UF researchers used the approach to successfully reverse symptoms in mice with a form of muscular dystrophy that damages the heart. They also tested the virus-based delivery method in monkeys and found genes were readily absorbed by heart muscle cells, and the effect persisted for months.
The findings, published July 27 in the online edition of Circulation Research, pave the way for studies in humans that could begin as soon as early next year for patients with Pompe disease, a rare form of muscular dystrophy that is usually fatal in the first year of life.
"Nine years ago we knew we could get long-term gene expression in the heart but it was with direct injection into the heart muscle and it was inefficient," said UF pediatric cardiologist Barry J. Byrne, M.D., Ph.D., the paper's senior author and director of the Powell Gene Therapy Center. "The difference here is that we can deliver a much lower dose of the vector into a vein like any other drug, and the corrective gene collects in the heart."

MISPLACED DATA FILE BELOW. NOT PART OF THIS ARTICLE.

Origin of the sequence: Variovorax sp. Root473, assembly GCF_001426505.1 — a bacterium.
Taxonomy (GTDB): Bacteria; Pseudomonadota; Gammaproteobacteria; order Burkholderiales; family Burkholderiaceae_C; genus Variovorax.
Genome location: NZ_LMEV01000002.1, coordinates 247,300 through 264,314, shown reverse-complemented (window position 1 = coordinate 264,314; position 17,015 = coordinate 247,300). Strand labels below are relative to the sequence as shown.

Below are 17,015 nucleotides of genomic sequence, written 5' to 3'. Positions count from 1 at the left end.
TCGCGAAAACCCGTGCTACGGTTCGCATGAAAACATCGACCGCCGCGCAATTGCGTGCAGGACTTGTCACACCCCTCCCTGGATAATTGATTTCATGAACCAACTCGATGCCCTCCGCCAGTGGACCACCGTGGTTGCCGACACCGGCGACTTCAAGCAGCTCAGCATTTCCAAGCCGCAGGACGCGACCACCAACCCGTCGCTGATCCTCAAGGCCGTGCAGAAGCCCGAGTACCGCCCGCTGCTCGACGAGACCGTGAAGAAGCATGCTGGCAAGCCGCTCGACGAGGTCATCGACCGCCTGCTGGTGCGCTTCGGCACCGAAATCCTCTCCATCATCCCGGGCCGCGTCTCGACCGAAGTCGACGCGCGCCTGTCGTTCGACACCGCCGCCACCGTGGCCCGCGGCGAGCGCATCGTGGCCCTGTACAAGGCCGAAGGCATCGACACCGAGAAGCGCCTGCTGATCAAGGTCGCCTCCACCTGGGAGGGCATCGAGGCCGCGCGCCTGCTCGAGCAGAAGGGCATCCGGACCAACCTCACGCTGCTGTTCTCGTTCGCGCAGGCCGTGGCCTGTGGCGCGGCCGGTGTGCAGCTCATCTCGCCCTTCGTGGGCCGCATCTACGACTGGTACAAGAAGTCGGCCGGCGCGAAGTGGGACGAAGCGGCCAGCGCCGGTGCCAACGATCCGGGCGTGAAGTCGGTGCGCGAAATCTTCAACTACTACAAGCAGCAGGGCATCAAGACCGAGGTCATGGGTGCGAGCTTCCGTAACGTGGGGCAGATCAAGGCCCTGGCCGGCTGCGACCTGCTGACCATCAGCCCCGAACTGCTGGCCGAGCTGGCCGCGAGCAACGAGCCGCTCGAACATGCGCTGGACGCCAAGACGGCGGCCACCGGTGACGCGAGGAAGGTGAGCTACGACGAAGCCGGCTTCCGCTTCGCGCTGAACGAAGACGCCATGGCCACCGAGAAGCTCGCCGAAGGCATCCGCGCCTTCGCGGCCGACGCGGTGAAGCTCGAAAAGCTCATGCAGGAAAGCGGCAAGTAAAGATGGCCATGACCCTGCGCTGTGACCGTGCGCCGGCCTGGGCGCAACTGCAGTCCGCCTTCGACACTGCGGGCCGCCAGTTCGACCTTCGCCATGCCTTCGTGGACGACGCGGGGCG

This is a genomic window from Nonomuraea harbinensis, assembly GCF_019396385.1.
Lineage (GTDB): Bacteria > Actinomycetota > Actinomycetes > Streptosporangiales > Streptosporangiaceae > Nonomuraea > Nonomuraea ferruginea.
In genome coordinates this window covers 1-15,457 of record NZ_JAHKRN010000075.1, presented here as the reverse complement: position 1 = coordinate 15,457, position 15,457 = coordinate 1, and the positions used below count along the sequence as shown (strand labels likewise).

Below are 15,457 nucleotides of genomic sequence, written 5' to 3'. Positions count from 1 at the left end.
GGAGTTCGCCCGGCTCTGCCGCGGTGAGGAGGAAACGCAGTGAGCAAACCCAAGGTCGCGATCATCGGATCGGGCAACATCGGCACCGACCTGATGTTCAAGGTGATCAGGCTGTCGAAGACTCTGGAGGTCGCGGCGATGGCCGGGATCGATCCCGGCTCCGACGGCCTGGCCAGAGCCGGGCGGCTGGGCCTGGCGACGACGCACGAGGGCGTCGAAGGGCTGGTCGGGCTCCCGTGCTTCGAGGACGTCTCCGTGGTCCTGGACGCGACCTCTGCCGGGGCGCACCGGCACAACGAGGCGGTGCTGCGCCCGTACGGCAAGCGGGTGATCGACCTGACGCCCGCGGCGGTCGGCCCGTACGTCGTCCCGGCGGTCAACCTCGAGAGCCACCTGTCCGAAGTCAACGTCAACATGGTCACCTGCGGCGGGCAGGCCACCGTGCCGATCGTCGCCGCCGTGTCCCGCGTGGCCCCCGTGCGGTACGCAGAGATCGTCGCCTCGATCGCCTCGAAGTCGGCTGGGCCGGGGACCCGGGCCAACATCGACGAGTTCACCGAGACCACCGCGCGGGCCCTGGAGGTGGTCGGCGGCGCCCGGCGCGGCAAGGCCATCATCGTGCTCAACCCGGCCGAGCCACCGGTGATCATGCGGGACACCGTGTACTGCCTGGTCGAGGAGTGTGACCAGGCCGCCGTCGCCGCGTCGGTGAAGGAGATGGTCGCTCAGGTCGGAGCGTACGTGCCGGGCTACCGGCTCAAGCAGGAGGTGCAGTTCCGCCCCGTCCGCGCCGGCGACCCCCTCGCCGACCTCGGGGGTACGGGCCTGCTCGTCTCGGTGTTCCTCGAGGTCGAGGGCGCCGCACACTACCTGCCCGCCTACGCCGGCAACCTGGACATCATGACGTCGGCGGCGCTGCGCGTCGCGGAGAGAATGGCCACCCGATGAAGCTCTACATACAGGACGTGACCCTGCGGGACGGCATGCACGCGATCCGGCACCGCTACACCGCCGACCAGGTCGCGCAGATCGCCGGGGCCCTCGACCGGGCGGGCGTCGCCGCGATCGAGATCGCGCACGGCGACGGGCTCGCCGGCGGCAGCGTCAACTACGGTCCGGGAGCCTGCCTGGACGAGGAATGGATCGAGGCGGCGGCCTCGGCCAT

Scientists say gene therapy looks increasingly feasible for the treatment of cardiovascular conditions linked to faulty genes or congenital metabolic diseases, including atherosclerosis, stroke, muscular dystrophy and an enlargement of the heart muscle known as dilated cardiomyopathy.
But efforts to begin testing it in people have been slowed by the need to find ways to deliver corrective genes easily and efficiently, so they go where they are needed. A number of conditions, for example, affect both heart and skeletal muscle and will require the widespread delivery of genes throughout the body, instead of to a localized site, to prevent or correct disease.
"There are many forms of adult heart disease that are now well-understood
Source:University of Florida